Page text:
Android smartphone manufacturers that customize their devices to make them standout in the market are compromising security by building vulnerabilities into the products, a university study shows.
On average, 60 percent of the vulnerabilities in the 10 smartphone models evaluated by researchers at North Carolina State University came from the manufacturers. The study covered an old and a new model from each of five companies, including Samsung, HTC, LG, Sony and Google.
Device manufacturers preload on average 80 percent of the apps that come with a device. Models running Android version 2.x had an average of 22 vulnerabilities per device, while models powered by version 4.x had an average of 18 vulnerabilities, according to the study.
However, that did not mean newer models were more secure. Those with more serious vulnerabilities presented a higher risk to buyers, according to the study. Of the smartphones evaluated, Google's Nexus 4 had the least number of flaws.
Among the problems found were apps that could record audio and make phone calls without the user's permission. Some apps could wipe out the user's data. In general, a vulnerability was defined as being a flaw that an attacker could use to steal data or grab permissions to use phone services.
Depending on the model, from 65 percent to 85 percent of vulnerabilities were due to vendor customizations. The only exception were the Sony models, which had substantially fewer flaws.
Fully, 85 percent of the apps were over-privileged, meaning that they required users to give them permissions they did not use. While this may benefit developers who will have the option of using the permissions in future updates, it compromises user control.
Google produces a baseline version of Android, which the company makes freely available through the Android Open Source Project (AOSP). Device manufacturers and wireless carriers are free to customize the mobile operating system however they want.
The customizations have become increasingly sophisticated since the release of Android in 2007. The first phone based on the OS was the HTC Dream, released a year later.
"Flagship devices today often offer a substantially different look and feel (than the baseline version), along with a plethora of pre-loaded third-party apps," the study said.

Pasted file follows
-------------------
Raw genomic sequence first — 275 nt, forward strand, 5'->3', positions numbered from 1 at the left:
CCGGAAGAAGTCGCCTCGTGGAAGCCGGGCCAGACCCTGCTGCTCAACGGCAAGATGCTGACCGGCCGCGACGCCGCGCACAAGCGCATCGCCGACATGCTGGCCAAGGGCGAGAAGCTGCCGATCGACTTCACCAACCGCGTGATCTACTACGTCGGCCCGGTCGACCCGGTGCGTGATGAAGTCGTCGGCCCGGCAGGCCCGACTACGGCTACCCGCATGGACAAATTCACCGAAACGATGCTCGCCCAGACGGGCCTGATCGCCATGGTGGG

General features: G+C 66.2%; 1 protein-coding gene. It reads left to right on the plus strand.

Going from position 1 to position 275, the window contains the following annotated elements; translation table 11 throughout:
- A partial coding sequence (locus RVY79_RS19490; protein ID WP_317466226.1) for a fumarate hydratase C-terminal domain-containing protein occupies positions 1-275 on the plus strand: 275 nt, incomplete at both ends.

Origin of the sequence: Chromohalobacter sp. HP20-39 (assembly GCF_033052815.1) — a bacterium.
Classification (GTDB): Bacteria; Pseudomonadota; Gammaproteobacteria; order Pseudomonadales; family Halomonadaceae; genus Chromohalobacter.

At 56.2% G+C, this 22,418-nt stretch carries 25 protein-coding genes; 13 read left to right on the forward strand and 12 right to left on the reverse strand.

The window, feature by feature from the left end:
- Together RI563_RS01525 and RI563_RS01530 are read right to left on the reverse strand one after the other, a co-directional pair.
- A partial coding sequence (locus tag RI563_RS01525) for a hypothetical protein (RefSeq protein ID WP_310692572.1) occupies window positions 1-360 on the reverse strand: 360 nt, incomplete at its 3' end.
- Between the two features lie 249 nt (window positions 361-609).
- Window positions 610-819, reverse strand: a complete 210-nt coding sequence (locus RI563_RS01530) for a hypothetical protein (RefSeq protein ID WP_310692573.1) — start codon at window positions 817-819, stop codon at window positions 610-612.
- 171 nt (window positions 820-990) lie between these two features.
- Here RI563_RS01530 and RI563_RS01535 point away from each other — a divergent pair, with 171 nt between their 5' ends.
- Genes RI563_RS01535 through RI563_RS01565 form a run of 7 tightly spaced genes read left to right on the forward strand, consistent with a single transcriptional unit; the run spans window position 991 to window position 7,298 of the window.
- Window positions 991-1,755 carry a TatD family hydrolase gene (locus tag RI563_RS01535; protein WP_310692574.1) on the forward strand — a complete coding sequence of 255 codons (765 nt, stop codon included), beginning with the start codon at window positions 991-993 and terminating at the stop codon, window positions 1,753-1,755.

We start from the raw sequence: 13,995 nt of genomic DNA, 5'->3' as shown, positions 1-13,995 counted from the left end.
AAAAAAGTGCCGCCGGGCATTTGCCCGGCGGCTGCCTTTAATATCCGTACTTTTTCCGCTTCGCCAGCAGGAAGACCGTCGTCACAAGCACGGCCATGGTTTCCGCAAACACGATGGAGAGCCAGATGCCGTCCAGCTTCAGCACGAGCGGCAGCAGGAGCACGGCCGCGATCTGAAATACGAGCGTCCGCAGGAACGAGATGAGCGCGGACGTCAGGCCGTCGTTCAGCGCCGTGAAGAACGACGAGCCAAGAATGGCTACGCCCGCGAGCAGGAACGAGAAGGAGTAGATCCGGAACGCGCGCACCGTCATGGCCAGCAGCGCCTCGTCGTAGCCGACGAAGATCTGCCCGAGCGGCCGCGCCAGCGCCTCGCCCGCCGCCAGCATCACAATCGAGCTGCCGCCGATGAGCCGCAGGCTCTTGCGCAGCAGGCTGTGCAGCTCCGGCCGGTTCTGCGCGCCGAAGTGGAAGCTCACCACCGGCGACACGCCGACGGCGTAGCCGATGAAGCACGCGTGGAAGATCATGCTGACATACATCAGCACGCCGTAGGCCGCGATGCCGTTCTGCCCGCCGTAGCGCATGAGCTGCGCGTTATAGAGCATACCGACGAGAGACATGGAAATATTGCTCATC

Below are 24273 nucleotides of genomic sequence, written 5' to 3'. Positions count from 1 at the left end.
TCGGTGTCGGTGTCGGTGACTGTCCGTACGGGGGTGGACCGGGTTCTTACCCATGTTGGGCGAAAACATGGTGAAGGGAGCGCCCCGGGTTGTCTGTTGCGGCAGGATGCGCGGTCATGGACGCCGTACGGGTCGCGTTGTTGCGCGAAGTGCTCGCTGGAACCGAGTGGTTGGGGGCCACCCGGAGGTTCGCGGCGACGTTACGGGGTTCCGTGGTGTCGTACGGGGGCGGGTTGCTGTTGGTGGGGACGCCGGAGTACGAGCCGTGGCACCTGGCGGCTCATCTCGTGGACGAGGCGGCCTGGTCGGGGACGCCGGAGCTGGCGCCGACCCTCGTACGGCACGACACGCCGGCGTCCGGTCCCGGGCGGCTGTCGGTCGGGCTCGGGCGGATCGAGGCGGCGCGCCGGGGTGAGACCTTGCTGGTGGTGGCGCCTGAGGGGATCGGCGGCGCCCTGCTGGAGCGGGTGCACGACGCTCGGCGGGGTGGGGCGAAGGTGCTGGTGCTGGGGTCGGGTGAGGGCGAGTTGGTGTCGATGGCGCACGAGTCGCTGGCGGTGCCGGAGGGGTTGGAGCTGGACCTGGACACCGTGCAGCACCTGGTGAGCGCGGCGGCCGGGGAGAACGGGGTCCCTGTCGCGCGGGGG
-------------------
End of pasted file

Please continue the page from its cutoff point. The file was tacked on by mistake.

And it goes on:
Because so many players have their hands in the Android pie — Google, device manufacturers, carriers and third-party app developers it's important to identify who is responsible for any security issues, so they can be fixed.
"It is worrisome to notice that vendor customizations were, on the whole, responsible for the bulk of the security problems suffered by each device," the study said.
The researchers found that the number of vulnerabilities varied little between old and new models, with the exception being HTC. Security was markedly better in the new HTC smartphone.
In February, the Federal Trade Commission dropped the hammer on HTC for failing to protect consumers' personal data and privacy in software it designed and customized for millions of mobile devices. In settling the FTC complaint, HTC agreed to put in place a process for patching vulnerabilities, to make security part of the device development process and to take responsibility for securing customers' personal data.
At the time, industry observers saw the settlement as a warning to other manufacturers that failed to protect the privacy and data of customers. The FTC did not respond to a request for comment on the latest study.
Whether the commission will address the current problem is not known. However, manufacturers are unlikely to change as long as there is no financial incentive to do the development work needed to fit Android updates into their customized software, Christopher Soghoian, principal technologist for the American Civil Liberties Union's Project on Speech, Privacy and Technology, said.
Once a smartphone is sold, manufacturers no longer get any revenue from the device. On the other hand, carriers receive monthly income from smartphones, but have been unwilling to share any of it with manufacturers in return for security updates.
"For the market to deliver a solution, either consumers have to pay the handset manufacturers for the updates or the carriers are going to have to pay them for the updates," Soghoian said.
The NCSU study will be presented Wednesday at the ACM Conference on Computer and Communications Security in Berlin.